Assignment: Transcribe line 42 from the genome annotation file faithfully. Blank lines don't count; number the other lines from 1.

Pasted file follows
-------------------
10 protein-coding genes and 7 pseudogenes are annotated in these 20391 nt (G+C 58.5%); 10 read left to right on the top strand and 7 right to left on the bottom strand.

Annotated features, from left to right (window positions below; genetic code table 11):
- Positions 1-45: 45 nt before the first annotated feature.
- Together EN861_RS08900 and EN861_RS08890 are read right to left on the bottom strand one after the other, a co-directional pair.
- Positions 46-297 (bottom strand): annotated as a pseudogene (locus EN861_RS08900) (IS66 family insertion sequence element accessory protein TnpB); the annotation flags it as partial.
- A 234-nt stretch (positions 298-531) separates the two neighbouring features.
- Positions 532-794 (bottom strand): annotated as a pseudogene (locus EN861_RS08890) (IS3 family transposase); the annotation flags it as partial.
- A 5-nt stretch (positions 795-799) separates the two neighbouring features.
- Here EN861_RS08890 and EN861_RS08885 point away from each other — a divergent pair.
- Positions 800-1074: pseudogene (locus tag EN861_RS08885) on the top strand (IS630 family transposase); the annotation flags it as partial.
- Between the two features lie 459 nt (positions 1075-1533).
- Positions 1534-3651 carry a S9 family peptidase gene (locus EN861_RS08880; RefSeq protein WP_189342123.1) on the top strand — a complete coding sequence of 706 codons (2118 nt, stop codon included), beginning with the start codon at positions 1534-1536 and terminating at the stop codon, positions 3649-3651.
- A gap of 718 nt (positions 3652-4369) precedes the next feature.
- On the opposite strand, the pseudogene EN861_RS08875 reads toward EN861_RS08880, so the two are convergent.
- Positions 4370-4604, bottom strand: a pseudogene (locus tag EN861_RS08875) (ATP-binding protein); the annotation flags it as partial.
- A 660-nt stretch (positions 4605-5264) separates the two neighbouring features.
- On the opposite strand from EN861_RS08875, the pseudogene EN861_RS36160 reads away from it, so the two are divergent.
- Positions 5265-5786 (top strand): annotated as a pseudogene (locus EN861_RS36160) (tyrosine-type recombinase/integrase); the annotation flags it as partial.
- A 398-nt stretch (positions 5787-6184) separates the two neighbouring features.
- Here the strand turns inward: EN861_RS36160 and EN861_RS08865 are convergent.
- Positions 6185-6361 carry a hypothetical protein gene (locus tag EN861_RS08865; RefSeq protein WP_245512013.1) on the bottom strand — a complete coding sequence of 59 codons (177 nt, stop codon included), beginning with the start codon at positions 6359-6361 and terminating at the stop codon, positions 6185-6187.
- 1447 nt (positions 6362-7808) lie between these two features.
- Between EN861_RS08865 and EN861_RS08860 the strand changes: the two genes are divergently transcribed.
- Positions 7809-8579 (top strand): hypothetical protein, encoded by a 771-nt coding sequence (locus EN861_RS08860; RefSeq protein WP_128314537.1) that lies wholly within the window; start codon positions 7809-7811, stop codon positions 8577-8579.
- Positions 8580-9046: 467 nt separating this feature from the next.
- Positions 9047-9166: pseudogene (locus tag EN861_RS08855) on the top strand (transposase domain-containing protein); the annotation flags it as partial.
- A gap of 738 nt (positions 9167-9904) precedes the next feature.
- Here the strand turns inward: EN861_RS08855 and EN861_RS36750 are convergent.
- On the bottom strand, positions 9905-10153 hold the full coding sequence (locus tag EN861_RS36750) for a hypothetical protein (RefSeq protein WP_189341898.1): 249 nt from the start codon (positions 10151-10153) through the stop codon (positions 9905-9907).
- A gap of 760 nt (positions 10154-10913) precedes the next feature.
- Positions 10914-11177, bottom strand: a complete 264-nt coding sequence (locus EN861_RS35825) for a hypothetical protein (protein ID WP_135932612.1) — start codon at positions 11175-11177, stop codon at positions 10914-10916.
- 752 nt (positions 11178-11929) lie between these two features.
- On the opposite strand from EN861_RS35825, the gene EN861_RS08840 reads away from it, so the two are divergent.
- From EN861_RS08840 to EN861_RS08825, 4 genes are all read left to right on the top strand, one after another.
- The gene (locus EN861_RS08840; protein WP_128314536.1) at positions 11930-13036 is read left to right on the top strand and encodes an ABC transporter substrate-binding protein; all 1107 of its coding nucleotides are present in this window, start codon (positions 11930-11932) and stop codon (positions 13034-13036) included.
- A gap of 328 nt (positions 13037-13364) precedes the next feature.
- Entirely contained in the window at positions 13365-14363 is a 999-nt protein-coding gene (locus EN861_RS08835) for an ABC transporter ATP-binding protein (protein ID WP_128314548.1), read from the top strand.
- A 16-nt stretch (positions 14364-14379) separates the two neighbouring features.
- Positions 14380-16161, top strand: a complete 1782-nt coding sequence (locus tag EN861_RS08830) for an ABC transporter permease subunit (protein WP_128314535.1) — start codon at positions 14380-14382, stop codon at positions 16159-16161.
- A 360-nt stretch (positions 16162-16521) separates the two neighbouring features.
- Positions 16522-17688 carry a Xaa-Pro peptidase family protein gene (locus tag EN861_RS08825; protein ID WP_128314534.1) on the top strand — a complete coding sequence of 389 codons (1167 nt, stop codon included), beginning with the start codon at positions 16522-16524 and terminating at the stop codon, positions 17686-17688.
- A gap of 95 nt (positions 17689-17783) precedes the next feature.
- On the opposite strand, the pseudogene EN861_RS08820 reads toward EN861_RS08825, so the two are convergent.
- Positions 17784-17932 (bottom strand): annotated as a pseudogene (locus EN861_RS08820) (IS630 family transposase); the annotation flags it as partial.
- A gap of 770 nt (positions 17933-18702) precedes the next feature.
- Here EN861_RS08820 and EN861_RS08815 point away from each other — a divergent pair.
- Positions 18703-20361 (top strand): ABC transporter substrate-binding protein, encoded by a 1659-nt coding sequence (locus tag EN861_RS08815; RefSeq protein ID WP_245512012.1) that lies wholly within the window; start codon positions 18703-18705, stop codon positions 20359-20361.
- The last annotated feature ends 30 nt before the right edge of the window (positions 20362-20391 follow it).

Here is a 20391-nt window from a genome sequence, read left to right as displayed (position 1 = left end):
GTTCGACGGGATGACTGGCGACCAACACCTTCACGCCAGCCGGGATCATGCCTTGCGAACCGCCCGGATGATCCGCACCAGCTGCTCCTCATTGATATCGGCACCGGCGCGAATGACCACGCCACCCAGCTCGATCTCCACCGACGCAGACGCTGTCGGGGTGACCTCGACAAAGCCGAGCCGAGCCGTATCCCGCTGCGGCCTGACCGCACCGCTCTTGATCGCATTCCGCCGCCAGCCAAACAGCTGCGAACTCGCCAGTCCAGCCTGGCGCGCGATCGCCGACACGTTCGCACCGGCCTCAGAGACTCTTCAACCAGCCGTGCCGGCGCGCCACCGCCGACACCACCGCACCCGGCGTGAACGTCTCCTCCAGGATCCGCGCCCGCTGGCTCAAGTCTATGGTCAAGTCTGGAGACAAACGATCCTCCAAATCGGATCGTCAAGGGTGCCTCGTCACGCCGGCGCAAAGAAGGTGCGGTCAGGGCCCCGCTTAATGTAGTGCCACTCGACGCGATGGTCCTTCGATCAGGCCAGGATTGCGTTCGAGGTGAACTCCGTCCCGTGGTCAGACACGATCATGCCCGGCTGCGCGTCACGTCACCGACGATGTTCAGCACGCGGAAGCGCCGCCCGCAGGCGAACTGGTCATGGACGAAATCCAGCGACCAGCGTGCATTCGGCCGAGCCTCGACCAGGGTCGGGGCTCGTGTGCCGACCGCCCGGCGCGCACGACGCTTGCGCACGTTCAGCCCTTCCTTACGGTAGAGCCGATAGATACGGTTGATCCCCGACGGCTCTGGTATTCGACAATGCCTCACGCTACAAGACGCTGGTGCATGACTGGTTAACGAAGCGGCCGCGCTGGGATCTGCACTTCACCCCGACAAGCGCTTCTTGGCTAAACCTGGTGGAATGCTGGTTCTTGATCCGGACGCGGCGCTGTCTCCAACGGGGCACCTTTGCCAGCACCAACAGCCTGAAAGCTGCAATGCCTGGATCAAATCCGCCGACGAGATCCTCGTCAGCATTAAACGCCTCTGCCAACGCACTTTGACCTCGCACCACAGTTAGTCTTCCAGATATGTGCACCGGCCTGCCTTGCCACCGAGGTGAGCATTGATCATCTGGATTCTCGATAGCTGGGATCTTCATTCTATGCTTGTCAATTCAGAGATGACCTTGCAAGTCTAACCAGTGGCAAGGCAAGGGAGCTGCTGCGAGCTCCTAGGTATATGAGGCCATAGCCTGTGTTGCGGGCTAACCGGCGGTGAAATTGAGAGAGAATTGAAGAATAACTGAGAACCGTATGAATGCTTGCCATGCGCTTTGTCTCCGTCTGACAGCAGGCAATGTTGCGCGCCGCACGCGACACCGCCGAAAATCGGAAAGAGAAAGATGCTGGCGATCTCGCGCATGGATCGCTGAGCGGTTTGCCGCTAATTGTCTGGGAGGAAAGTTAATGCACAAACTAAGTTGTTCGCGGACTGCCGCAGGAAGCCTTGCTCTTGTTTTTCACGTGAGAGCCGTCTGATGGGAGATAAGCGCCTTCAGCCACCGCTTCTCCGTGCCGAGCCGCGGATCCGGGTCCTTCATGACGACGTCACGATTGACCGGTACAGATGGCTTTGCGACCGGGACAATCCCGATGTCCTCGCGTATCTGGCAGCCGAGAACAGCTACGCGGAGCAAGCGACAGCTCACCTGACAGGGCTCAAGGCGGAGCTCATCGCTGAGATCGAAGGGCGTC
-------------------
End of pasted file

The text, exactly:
- A gap of 95 nt (positions 17689-17783) precedes the next feature.